Would anyone happen to have an exaple of a program to approximate the eponential function e^x?

Thanks:)

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- 02-25-2002kaslorDamsel in distress...
Would anyone happen to have an exaple of a program to approximate the eponential function e^x?

Thanks:) - 02-25-2002Govtcheez
Sorry, damsel - don't double post. Wait a while for someone to answer your question.

You could always use

#define e whatever e is

and use the pow function. - 02-25-2002kaslorSorry about the double post..
I felt bad because there was a mean face attaced to it and I ment to put a happy face.

Could you explain a little more your idea?:) - 02-25-2002Govtcheez
OK...

You can use

#define e 2.1345 //I don't know the value of e off the top of my head

and then use the pow(x,y) function from math.h to do the exponent. - 02-25-2002Dummies102
- 02-25-2002kaslorHi
Would you happen to have an example program so I have something to reference?????:) :)

- 02-25-2002Dummies102
#include <iostream.h>

#include <math.h>

int main()

{

double x, y;

cout <<"This program will find x^y. please enter x(number) and then y(power)";

x = pow(x, y);//this is the pow function, it takes the first number to the**pow**er of the second.

cout <<"\nx to the power of y ="<<x;

return 0;

}

that should do it for ya, post again if you still need help. - 02-25-2002taylorguitarman
There is a function in the math header:

double exp( double arg )

returns the value of e^arg.

Conversely,

double log( double num )

returns the natural logarithm of num.

There are many other useful functions in that header you should look at a reference for it. I suggest picking up the C/C++ programmer's reference (good reference book to have). - 02-25-2002kaslorHi every one!!!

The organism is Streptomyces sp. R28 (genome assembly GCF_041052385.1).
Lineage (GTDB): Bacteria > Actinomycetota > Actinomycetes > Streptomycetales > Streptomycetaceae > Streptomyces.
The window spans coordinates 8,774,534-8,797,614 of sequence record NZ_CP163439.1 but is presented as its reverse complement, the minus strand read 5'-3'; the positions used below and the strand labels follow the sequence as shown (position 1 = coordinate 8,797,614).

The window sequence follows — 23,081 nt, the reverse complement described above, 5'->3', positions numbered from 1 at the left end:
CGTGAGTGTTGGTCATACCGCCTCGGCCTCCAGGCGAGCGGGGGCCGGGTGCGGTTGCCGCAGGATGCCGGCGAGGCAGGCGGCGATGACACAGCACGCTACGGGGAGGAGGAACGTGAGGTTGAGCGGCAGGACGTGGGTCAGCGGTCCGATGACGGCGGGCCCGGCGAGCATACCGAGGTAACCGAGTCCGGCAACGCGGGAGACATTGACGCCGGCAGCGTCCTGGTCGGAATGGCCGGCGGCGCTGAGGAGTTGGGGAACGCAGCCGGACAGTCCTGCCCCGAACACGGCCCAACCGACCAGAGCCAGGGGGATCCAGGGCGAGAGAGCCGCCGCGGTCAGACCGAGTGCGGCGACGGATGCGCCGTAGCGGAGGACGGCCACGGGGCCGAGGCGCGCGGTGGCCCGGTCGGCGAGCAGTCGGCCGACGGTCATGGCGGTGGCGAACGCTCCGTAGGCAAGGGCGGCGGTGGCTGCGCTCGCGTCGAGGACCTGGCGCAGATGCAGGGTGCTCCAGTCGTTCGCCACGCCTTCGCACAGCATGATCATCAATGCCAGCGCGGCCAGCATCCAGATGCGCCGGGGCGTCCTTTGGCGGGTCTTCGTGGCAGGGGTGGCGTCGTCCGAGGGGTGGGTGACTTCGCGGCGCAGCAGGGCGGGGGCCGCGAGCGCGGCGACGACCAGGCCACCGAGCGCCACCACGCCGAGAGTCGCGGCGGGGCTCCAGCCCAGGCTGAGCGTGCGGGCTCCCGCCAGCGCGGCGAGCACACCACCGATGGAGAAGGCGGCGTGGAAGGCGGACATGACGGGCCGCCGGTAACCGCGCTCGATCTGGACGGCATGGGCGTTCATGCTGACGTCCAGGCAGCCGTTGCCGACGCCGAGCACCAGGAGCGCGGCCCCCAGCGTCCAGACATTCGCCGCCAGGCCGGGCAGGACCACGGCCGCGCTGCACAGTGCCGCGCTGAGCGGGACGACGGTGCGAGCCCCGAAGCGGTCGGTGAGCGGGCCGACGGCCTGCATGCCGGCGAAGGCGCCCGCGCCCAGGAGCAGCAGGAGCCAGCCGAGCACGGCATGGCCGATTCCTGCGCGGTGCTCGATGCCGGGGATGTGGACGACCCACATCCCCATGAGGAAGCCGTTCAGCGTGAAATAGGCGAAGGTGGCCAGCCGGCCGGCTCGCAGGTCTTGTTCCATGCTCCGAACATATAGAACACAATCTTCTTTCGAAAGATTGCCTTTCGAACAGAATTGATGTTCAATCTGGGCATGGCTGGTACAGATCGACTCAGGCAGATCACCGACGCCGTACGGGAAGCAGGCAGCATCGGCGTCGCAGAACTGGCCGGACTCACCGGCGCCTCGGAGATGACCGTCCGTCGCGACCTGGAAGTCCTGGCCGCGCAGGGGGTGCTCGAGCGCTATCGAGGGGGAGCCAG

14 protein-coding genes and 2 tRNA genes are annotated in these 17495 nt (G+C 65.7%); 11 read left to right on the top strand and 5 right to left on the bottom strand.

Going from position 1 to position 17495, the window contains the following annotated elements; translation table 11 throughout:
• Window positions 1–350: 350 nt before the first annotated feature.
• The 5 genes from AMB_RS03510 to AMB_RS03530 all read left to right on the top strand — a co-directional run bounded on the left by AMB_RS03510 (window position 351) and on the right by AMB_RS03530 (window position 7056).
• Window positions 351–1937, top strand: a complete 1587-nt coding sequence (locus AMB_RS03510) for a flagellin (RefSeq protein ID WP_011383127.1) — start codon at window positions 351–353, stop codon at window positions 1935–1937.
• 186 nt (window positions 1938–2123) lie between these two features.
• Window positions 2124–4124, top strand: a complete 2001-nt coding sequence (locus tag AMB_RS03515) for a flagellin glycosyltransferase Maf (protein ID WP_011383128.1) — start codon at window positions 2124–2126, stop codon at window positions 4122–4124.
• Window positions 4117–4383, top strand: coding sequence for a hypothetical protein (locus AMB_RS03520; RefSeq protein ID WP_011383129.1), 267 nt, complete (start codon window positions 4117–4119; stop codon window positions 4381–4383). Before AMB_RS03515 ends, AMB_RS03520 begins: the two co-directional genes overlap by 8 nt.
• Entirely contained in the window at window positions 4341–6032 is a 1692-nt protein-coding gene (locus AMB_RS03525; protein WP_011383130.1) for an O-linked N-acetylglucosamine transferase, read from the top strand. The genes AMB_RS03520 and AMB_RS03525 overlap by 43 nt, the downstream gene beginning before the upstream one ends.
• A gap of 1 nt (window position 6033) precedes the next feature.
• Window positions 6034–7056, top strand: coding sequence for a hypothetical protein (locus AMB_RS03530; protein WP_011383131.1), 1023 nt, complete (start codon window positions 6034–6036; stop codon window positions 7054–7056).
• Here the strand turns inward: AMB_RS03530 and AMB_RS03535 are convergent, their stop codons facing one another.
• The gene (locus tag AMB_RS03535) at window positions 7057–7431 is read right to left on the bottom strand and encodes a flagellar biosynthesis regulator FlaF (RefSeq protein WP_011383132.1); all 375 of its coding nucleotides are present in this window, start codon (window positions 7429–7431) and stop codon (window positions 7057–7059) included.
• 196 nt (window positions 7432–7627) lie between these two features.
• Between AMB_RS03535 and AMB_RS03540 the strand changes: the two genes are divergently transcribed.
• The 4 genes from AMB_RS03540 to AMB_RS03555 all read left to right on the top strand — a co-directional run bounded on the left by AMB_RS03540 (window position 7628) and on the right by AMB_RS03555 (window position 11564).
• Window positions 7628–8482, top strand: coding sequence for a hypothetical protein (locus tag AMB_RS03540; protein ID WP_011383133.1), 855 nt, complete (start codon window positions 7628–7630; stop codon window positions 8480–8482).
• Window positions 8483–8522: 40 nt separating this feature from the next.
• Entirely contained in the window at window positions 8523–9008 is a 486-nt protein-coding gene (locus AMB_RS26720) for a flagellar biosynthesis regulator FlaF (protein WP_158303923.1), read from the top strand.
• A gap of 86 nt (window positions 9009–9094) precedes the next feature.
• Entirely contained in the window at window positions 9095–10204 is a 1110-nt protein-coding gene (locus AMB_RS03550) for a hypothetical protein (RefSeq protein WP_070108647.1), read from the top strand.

The thing that keeps tripping me up is that I need to obtain an output as follows:

e to the x 7.38

approximation 6.333

the difference 1.056

With a keyboard inut such as: 2.0

I am just not getting it???:) - 02-25-2002Govtcheez
Well... what do you base your approximation and actual answer on?

- 02-25-2002kaslorThe formula looks like this
= 1 +(x/1) + (x^2/2) + (x^3/6) = (x^4/24)...X^n/n!

I have to read in x from the keyboard and use the exponential function on x and write the result. Then do the approximation for the first four terms, starting at 1 and write the results. Then write the difference between the two.

And I am just starting to learn this stuff.

All of your answeres were great thanks:) - 02-25-2002bgrahambo
if you need to write each function and it's ok to use a little recursion, try something like:

int factorial(a) //computes factorial

{

if(a > 1)

a = a * N(a-1);

else

return 1;

return a;

}

float power(x,y) //computes the power

{

int i;

float result = x;

for(i=y; i>1; i--)

result = result * x;

return result;

}

main()

{

float x, result;

printf("\nPlease enter value for x :>");

scanf("%f", &x);

for(i=1; i<10;i++) //make the "10" bigger if you want more loops

{

result += power(x, i) / factorial( i );

printf("Term %i = %f", i, x); // move the print outside the for() loop if you only want the final answer

}

}

//I think all that would work, I just wrote it out off the top of my head, there might be some minor issues or something, but that's the basics of what you'll need. Also, it's assuming you'll only be using positive, non zero numbers. You'll have to add a couple modifications to fix those, but it's not hard and is just more of the same. Those are fun programs to write. :) - 02-25-2002OneStiffRod
What you probably want is in the <iomanip.h> header. It is scientific notation (2.55e+32) is what it looks like you want. With iomanip I believe you can just denote the output format like so...

cout>>dec>>x; //outputs the x variable in decimal format.

...The scientific notation manip(dec) needs to be looked up.